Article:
To Read, or Not To Read?


In my earlier post about my trip to the Midwest Booksellers’ Association in Minneapolis, I mentioned that at the dinner hosted by Penguin on the Thursday night, there had been some spirited discussion between booksellers about what made for the best author events.  Certain booksellers felt that, as a general rule, authors should never read from their books at book signings.  It sounds counter-intuitive, but when you think about it, the idea makes a lot of sense.

For a start, listening to most writers (or indeed anyone) read out loud from a book is usually rather boring.  Secondly, people who make the effort to go out to an author event at a bookshop are looking for an experience that can’t be replicated (or bettered) simply by sitting at home on the sofa.  So instead of just reading what they’ve already written, writers need to provide insight, anecdotes, background… all these things can enhance a reader’s enjoyment of a book more than simply listening to the author declaim his or her own words.  Speaking for myself, I always enjoy answering questions during the Q & A session far more than the reading itself.

But don’t take it from me.  The most vocal proponent of this idea in Minneapolis was Geoffrey Jennings, who works at the wonderful Rainy Day Books in Kansas City.  In yesterday’s Wall Street Journal, Geoffrey’s mother Vivien, founder of the store, weighed in, echoing his opinion.  Rainy Day are renowned in the industry for the quality of their author events, so they really do know what they’re talking about.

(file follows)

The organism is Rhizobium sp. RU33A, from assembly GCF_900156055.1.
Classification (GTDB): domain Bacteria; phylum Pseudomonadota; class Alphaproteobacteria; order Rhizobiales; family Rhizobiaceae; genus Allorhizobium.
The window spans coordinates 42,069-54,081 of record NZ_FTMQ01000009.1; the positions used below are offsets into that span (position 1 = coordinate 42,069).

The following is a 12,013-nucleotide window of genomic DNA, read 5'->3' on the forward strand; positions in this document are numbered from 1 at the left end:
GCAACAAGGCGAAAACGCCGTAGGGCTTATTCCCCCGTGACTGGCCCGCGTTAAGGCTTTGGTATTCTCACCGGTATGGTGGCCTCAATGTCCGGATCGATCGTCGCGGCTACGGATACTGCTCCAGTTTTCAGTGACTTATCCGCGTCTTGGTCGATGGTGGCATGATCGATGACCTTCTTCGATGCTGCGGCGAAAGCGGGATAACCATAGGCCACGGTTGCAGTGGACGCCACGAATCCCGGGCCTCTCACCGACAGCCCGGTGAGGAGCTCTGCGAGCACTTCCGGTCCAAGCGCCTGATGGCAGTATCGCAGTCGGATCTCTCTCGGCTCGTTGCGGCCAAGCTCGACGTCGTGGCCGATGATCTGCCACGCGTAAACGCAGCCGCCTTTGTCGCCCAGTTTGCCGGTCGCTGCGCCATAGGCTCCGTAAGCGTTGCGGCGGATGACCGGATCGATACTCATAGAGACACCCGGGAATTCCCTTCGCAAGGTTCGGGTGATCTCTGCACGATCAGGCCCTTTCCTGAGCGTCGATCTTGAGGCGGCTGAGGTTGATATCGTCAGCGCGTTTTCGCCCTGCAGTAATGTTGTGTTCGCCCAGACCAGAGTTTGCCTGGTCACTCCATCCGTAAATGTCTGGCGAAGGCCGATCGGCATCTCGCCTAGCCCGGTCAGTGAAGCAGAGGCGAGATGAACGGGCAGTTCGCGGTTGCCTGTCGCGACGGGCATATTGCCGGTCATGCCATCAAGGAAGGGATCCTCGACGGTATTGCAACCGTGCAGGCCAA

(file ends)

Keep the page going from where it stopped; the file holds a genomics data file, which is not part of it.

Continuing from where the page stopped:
One of the best author events I’ve been to recently was by Eleanor Brown, whose best-selling novel, The Weird Sisters, I have raved about on this blog before.  Eleanor did read a small extract from her novel (actually “perform” would be a better description), but most of the evening was Eleanor chatting about the book, giving insights into her creative process, and answering a ton of questions from the audience.  It was both stimulating and highly entertaining.  Of course, when it comes to pulling something like this off, it helps if you’re, well, Eleanor Brown, who is one of the warmest and most engaging people on the planet.  And this is one of the key points here: writers these days need to be able to speak eloquently and entertainingly about their work.  We can’t hide behind the words on the page any more.

I’m going to be doing an author event for A GOOD AMERICAN at Rainy Day Books on Thursday, February 23 next year.  At least I have plenty of time to work out what I’m going to say!

I should note that not everyone at the dinner agreed with Geoffrey’s opinion.  And indeed, in the WSJ piece, some event-planners do like authors to read something. What do you think?  Do you like to hear an author read from their work at events, or do you prefer just to listen to them speak?

Comments 6

  1. Wow – thanks for the compliments! That reading was tons of fun.